Jenna Anderson's Reviews > Freaks Like Us

Freaks Like Us by Susan Vaught
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's review
Sep 02, 2012

really liked it
bookshelves: netgalley
Read from July 09 to 11, 2012

My Thoughts for Parents and Teachers

If you are looking for a story that will keep you up into the night or make you late for work or school, then Freaks Like Us is for you. I found myself not wanting to put it down. I had to know what happened to Sunshine.

I’d like to thank NetGalley and Bloomsbury Children’s Books for the complimentary review copy of this book.

Other reviewers will most likely recap the plot and characters. What I’d like to focus on is the content. I’m doing this to help teachers and parents decide if the title is right for their kids.

** Spoiler alert

At the time I received this ARC the description indicated it is for kids ages 12 and up. I think at least 14 is a better age for intense storyline and subject matter of this book.

The plot is a heavy one – a seventeen year old girl is missing. The suspects are many – bullies, a creepy teacher who stands too close, a brother who has done time in jail, a step father who disappears from time to time, and even two best friends who know her well.

This is not a cheery story. Freak, the main character whose real name is Jason, tries to communicate to others. He tries to help find his friend. But who will listen to a freak?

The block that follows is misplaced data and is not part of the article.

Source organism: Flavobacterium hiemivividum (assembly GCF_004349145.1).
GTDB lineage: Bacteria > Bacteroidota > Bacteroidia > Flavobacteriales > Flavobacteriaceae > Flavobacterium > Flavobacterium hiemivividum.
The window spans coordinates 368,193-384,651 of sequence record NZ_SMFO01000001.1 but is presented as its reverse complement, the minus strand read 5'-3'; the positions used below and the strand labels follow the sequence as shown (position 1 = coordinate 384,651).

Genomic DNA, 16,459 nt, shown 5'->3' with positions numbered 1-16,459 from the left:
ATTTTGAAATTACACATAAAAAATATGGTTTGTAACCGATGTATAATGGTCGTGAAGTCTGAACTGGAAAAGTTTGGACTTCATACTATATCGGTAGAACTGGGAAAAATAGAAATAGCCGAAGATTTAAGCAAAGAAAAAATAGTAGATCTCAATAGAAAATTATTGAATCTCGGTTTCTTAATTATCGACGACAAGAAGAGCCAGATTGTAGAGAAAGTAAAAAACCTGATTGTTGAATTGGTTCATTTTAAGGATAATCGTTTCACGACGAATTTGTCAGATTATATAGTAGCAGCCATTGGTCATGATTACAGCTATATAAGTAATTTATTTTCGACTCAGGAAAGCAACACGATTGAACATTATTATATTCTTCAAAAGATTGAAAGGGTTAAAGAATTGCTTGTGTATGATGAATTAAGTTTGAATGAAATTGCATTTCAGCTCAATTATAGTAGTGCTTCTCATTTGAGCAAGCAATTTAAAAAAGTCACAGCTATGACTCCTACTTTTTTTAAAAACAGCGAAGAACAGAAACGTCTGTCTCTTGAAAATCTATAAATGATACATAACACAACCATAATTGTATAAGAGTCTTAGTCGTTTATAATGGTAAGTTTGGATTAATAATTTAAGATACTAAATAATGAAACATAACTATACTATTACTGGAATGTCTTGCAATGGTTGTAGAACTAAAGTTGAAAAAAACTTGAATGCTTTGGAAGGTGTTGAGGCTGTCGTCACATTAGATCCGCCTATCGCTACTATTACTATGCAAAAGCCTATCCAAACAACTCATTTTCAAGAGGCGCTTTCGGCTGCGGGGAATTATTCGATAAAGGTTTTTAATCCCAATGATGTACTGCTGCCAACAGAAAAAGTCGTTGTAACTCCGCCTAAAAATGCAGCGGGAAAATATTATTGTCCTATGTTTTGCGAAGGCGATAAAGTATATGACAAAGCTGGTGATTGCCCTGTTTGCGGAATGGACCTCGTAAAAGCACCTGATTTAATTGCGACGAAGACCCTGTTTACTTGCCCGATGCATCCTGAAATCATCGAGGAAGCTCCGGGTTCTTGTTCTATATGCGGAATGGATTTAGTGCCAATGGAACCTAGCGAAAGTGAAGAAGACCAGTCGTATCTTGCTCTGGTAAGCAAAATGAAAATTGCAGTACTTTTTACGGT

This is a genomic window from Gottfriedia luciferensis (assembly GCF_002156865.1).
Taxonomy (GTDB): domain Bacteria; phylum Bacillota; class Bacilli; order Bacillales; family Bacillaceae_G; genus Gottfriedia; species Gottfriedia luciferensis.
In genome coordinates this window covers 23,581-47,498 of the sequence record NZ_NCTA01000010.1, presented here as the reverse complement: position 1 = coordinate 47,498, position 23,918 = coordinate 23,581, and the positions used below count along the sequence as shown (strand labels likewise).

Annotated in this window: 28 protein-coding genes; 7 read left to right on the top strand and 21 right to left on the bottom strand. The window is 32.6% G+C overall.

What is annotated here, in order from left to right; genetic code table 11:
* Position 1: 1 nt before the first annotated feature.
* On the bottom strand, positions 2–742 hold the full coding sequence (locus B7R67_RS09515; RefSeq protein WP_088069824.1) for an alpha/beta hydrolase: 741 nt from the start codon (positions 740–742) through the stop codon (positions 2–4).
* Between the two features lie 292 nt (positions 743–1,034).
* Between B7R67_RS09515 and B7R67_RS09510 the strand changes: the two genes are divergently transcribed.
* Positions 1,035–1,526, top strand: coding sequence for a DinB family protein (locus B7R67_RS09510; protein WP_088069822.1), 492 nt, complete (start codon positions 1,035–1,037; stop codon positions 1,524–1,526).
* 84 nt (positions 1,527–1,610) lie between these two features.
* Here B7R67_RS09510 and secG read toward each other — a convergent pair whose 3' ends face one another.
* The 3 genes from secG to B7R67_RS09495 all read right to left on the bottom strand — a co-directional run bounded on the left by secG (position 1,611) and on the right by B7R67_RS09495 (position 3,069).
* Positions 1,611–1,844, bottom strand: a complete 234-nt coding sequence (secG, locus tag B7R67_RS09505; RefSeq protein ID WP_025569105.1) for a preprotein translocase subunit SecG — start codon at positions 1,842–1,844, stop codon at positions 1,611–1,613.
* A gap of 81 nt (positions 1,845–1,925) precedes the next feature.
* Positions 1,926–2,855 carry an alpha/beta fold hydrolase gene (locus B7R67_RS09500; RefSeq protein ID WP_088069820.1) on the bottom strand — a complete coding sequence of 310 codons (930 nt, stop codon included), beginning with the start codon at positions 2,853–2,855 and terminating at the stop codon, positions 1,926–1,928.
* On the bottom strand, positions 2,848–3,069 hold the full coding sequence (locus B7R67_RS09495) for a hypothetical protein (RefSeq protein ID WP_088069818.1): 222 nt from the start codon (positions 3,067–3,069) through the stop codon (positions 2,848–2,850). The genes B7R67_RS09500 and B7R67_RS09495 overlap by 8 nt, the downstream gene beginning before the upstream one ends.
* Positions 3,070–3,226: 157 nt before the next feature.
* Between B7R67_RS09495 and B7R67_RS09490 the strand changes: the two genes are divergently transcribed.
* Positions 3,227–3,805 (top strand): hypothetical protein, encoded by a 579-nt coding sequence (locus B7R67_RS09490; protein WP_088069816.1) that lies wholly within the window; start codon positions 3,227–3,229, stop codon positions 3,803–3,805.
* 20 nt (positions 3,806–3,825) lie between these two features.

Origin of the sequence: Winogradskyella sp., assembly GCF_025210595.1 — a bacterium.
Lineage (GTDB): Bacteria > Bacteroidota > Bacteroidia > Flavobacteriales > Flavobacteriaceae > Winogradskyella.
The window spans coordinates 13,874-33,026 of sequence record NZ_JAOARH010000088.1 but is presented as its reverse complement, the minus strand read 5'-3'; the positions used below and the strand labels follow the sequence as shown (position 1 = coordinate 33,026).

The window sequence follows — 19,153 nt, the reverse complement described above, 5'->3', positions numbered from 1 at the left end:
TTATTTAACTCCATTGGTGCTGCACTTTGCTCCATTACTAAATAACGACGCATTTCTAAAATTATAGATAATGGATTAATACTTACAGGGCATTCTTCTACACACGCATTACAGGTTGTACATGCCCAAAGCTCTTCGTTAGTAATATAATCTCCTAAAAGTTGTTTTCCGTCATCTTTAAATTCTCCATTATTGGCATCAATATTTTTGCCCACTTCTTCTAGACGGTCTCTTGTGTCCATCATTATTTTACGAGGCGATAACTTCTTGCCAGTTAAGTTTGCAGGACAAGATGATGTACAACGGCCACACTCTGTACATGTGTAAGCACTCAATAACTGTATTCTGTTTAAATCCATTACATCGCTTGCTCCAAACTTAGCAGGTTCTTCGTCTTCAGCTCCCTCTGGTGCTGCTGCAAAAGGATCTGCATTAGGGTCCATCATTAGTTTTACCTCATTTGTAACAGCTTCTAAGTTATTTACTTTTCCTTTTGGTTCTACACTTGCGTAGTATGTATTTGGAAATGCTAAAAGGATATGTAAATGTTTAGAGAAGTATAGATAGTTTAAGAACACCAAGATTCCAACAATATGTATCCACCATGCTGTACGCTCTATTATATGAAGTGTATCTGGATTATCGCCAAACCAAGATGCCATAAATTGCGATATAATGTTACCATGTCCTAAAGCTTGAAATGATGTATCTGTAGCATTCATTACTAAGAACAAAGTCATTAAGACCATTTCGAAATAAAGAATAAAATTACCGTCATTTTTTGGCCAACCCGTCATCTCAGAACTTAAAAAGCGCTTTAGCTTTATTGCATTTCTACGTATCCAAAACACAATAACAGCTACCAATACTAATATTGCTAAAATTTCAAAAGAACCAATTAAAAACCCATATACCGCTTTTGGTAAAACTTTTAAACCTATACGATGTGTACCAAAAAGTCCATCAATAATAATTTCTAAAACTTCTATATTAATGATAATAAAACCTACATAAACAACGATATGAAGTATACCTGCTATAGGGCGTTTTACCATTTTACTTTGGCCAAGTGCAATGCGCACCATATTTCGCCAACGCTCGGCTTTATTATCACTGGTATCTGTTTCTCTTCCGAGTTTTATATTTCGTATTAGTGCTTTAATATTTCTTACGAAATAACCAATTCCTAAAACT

There is a fair amount of swearing in this story, fights, dark repetitive thoughts such as “loser, freak, idiot, kill, die, etc” These broken record thoughts play over and over again in Freak’s mind all through the book. The underlying story of sexual abuse lurks and makes itself clear at the end.

I’m awarding this story four stars for its intensity. It kept me glued.

Young readers may find: the ending confusing and somewhat vague, the swearing and constant negative talk to be too much, and Sunshine’s secrets sad or disturbing.

* * End Spoilers

Part of me wanted to award this story three stars. The ending climax was off. I felt as if I’d spent two days slowly climbing a huge roller coaster hill. Click. Click. Click. I waited for the excited whoosh and thrill ride to the bottom. Instead, we reached a pivotal part of the story, stopped, then slowly clicked backward back down the hill. I felt cheated. The story was resolved. I just didn’t like the path the author brought us on.

For teachers and parents looking for a similar story, told from the perspective of a child with a disability, I suggest Mockingbird by Kathryn Erskine. It covers a serious storyline but has an uplifting, feel good ending.

I will recommend Freaks Like Us to others. I just feel it is more appropriate for older teens – ones at least 14 or 15.

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Reading Progress

9.0% "Received as an ARC via NetGalley."
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